Heritage walk: What it takes to feature on the UNESCO World Heritage List

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September 05, 2021 4:00 AM

Dholavira in Gujarat and Ramappa Temple in Telangana are the latest Indian sites to be added to the UNESCO World Heritage List, taking the country’s count to 40. But what does it really mean to get the prestigious tag?

World Heritage Sites are designated by UNESCO for having cultural, historical or scientific significanceWorld Heritage Sites are designated by UNESCO for having cultural, historical or scientific significance

Last month, Spain set a new provisional heat record of 47.2 degrees Celsius for this year. Despite the heat, locals in Algar, a city of about 1,400 people in southern Spain, come out of their homes every evening to sit, relax and chat with neighbours. And this is the reason Algar is seeking the UNESCO World Heritage tag. The idea is to preserve the custom of outdoor evening get-togethers (especially with the onslaught of social media), as well as the city’s heritage.

A World Heritage Site is a landmark or area with legal protection by an international convention administered by the United Nations Educational, Scientific and Cultural Organization (UNESCO). India, too, has many World Heritage Sites, including the Ajanta Caves, Agra Fort, Taj Mahal, etc. The latest sites to get the coveted tag are Dholavira, a Harappan city in Gujarat, and Kakatiya Rudreshwara (Ramappa) Temple in Telangana.

The UNESCO rating is one of the world’s most prestigious heritage tags that helps preserve centuries-old remains of a site, custom, monument or city, bringing value to the history and culture of a place. But what exactly does it mean to get the tag?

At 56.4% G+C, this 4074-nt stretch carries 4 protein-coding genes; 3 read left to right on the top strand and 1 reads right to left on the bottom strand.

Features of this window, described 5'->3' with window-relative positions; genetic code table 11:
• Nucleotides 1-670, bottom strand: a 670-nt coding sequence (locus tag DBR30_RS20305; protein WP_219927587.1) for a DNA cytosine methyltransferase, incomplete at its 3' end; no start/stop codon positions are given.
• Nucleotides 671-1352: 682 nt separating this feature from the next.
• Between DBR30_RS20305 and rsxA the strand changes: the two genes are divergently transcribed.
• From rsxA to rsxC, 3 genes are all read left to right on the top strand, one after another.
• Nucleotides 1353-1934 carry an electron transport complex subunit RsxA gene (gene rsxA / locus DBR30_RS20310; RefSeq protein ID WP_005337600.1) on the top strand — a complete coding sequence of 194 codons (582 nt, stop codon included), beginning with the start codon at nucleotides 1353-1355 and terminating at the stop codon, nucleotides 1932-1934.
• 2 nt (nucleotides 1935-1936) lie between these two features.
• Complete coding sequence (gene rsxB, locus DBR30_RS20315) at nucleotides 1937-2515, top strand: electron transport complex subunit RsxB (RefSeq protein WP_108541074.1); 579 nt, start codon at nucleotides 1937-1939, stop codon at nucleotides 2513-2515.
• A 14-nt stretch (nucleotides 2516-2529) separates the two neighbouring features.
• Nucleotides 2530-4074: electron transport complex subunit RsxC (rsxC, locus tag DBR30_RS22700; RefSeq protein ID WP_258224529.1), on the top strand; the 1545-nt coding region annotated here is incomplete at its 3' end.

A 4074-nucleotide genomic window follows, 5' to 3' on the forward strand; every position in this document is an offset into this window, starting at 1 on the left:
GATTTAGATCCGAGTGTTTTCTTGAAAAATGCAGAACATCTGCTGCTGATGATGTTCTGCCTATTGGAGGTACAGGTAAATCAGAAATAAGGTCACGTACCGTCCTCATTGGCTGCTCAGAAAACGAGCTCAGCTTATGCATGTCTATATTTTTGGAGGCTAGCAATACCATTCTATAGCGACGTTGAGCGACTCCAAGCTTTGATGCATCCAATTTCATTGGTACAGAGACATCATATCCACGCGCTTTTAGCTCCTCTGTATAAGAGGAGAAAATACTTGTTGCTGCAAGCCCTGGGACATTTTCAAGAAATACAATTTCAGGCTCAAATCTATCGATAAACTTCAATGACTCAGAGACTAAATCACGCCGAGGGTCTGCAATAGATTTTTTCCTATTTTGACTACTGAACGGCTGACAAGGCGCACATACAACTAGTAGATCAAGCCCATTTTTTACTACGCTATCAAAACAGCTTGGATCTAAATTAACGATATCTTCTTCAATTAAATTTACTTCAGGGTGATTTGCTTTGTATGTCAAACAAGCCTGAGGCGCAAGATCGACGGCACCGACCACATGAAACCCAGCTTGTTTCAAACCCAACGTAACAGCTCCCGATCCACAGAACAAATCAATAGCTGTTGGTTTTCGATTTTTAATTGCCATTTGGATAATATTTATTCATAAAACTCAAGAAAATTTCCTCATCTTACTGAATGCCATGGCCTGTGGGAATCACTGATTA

Pride & honour
World Heritage Sites are designated by UNESCO for having cultural, historical, scientific or other form of significance. The sites are judged to contain “cultural and natural heritage… considered to be of outstanding value to humanity”. The idea is to not let this heritage sink into oblivion. Instead, the tag helps add value, putting the site on the global map.

“Once a site is inscribed on the World Heritage List, the resulting prestige often helps raise awareness among citizens and governments for heritage preservation. Greater awareness leads to a general rise in the level of the protection and conservation given to heritage properties. A country may also receive financial assistance and expert advice from the World Heritage Committee to support activities for the preservation of its sites,” reads a UNESCO statement.

According to AG Krishna Menon, a Delhi-based architect, urban planner and conservation consultant who has been practising for over 40 years, the tag denotes pride. “Heritage is something you are proud of. A heritage tag attracts more footfall and people want to visit such an important site… in the process, it becomes a tourist attraction. Besides holding historic value, it helps the economy boom,” says Menon. This year, 34 new sites were added to the list, including India’s Dholavira on the arid island of Khadir in Gujarat and Kakatiya Rudreshwara (Ramappa) Temple located in the village of Palampet, approximately 200 km northeast of Hyderabad.